February 18, 2016

The Nature of Desire.

Author's own (Emily Lau)

Close your eyes and think of something you desire.

Really focus in on what it is you want, whether it be a person, an outcome or a situation, a feeling, or a thing and bring it to the forefront of your mind. It could be anything from finding your soulmate to buying a new house, losing weight, achieving enlightenment, or eating chocolate ice cream for dessert.

Now, imagine what it is like to have it.

Feel what it’s like to finally have that relationship or that career or that vacation or that fat bonus. What does it feel like? Take a moment—go ahead—really close your eyes and tune in.

If you’re really listening and able to be fully honest with yourself, instead of making us feel happy and fulfilled, this desiring evokes a great sadness. It makes us ache and feel an emptiness that is our perceived lack. It causes us to suffer.

The nature of desire is that it keeps us bound. Desire conjures up a solution to all the problems we think we have and makes false promises of bringing us happiness, contentment, excitement, and wholeness–when we get there. 

Think of the last time you got what you thought you wanted. Maybe it was a new relationship.

At first it was unreal: the chemistry flowed, the sex was mind-blowing, and every day was an adventure filled with love and laughter. You thought he was the one or she was the girl you’d marry. Then, you find out he’s an a*shole and she breaks your heart.

Desire promises that what you think will make you happy will also, 10 out of 10 times, be able to take it away from you. If you have been pouring your hopes of fulfillment into something outside of yourself, you stand the risk of losing it. In fact, it’s inevitable—you will lose it.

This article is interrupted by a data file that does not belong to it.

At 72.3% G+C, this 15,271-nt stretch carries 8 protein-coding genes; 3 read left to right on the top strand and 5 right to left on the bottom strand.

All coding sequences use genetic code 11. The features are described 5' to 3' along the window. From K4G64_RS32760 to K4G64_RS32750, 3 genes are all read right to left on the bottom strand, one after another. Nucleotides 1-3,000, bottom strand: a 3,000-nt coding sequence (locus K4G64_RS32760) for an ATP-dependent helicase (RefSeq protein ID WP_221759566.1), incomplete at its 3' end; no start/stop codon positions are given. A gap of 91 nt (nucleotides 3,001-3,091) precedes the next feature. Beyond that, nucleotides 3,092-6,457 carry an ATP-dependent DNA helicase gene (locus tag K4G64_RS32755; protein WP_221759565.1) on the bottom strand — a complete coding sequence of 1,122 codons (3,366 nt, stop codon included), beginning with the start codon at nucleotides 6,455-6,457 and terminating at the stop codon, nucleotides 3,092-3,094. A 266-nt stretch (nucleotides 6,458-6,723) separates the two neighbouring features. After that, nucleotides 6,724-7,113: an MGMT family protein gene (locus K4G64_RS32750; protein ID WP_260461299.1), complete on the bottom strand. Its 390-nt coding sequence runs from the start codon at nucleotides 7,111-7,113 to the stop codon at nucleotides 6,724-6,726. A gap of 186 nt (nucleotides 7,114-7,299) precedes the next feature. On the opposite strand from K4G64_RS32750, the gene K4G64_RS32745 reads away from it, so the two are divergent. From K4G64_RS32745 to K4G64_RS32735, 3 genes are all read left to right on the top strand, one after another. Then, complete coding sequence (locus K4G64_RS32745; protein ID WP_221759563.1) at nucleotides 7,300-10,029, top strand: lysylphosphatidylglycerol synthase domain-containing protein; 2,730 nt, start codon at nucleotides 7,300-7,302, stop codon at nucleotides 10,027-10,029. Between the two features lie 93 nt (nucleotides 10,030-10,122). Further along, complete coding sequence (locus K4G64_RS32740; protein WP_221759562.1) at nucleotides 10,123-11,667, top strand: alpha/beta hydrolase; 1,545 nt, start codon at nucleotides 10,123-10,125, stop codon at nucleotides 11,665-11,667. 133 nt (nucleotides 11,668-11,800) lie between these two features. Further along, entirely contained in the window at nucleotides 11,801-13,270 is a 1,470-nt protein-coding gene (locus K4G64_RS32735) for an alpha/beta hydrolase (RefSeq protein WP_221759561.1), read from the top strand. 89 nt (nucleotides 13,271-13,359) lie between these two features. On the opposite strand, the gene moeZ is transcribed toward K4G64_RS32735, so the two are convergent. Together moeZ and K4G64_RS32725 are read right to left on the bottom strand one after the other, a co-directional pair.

So whether you desire a better body, a more attractive mate, a higher paying job, more financial stability, more time to travel, more knowledge, cuter clothes, better friends, more self-confidence, self-discipline, creativity, or whatever, know that wanting these things actually does the opposite of filling you up. It’s the longing for these things that makes us so miserable.

But we are so attached to our desires. It’s largely what makes us who we are. Who would I be without my preferences, passions, hopes, and dreams? How would my life continue? Would I even bother getting out of bed?

And this is the great adventure we are invited to embark on—to acknowledge that deep down, past every other desire we can possibly think of, what we all want is in fact universal: peace, love, happiness, joy, contentment and freedom.

I dare you to dive into your desires and inquire into what it will give you. Ask yourself:

What do I want?

I want to meet my soulmate, get married, have beautiful biracial babies, and be kick-a*s parents to the coolest kiddos ever and live out the rest of my life with my best friend.

or even

Greater awareness. To be a spiritual guru. To bring all interconnected beings to liberation.

What will this give me?

An awesome life, everything I’ve ever wanted, a partner, security, the opportunity to be a mother and start a family.


A purpose.

And what will that give me?

Love. Happiness. Joy. Contentment. Fulfillment. Peace.

So why do I want these things?

To be happy, loved and at peace.

If we are willing to inquire into any of our desires (fully), we will find that at the root of every wanting is the need for peace and happiness. Who doesn’t want these things?

When we can admit this to ourselves, desire becomes very powerful. It becomes our commitment to the very things within us that we think we are without. If we are willing to meet our desires in that place of lack and achy suffering, instead of emptiness, we discover a great buoyancy. In the very things you desire is a part of your True Nature that you have hidden from yourself. So if you’re looking for love, you are love.

But beyond the platitudes and clichéd notions of “being love” and “being whole,” we must know this with unwavering certainty. We can embrace our desire for peace, love, (and contentment) and be devoted to that.

This wisdom comes to us at a very visceral level. When we can truly admit that the very thing we desire is who we are, then we can rest. We sit a little taller. Our bodies relax. We can finally stop reaching for and extend instead. We are free, already.

We’ve arrived. 


Author: Emily Lau

Editor: Caitlin Oriel 

Photo: Author’s own // Alex Martinez/Unsplash

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